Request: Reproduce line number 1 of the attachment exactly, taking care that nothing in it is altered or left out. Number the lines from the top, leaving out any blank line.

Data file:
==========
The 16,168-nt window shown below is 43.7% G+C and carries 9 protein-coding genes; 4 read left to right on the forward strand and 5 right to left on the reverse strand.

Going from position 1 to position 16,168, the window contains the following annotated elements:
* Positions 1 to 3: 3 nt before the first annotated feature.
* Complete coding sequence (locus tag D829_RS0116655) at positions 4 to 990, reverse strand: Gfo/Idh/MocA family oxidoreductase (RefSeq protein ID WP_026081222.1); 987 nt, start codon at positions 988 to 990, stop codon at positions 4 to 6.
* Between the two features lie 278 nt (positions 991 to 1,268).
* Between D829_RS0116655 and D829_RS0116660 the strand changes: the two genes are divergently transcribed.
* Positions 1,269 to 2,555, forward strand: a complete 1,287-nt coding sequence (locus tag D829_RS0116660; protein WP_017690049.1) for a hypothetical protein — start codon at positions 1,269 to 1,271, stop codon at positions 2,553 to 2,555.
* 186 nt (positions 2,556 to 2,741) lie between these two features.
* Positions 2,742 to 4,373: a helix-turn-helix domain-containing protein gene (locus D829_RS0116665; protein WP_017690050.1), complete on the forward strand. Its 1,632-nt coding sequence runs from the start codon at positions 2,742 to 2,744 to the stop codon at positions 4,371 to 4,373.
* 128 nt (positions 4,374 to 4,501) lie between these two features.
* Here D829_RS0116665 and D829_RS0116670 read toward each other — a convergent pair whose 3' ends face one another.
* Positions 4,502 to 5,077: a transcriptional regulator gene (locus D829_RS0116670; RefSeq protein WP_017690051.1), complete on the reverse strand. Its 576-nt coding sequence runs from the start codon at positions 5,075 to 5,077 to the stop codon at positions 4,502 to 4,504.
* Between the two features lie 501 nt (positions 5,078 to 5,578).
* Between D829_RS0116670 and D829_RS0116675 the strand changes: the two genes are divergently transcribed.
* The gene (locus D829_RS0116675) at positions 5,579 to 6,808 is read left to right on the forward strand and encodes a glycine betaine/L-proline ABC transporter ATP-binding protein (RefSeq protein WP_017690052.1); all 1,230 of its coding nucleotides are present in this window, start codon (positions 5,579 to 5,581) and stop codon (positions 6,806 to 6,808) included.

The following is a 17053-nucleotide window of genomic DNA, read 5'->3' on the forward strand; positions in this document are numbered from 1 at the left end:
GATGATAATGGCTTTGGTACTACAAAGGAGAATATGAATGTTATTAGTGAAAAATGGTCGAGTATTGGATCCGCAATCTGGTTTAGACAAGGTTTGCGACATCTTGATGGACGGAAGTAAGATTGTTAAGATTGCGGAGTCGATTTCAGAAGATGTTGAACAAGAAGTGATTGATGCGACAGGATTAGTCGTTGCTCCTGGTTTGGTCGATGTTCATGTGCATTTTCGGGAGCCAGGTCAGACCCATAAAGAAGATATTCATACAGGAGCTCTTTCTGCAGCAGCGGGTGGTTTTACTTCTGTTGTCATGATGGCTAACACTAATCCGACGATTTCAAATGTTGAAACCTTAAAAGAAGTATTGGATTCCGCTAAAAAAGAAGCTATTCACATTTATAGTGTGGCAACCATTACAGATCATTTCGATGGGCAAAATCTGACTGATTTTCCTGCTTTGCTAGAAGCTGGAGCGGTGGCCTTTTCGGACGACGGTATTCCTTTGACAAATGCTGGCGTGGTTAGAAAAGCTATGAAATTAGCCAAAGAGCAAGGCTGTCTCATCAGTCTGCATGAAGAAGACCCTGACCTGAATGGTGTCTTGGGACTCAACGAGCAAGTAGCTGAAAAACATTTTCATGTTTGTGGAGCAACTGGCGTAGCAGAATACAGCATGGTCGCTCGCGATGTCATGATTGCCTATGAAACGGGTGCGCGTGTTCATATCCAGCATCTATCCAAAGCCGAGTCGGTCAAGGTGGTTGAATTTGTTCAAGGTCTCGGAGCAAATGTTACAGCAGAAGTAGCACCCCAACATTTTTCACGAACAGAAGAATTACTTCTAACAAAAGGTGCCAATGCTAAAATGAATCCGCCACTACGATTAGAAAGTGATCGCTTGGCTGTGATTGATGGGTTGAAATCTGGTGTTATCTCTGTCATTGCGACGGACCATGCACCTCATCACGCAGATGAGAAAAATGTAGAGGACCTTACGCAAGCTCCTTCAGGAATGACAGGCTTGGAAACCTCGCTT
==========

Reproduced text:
The 16,168-nt window shown below is 43.7% G+C and carries 9 protein-coding genes; 4 read left to right on the forward strand and 5 right to left on the reverse strand.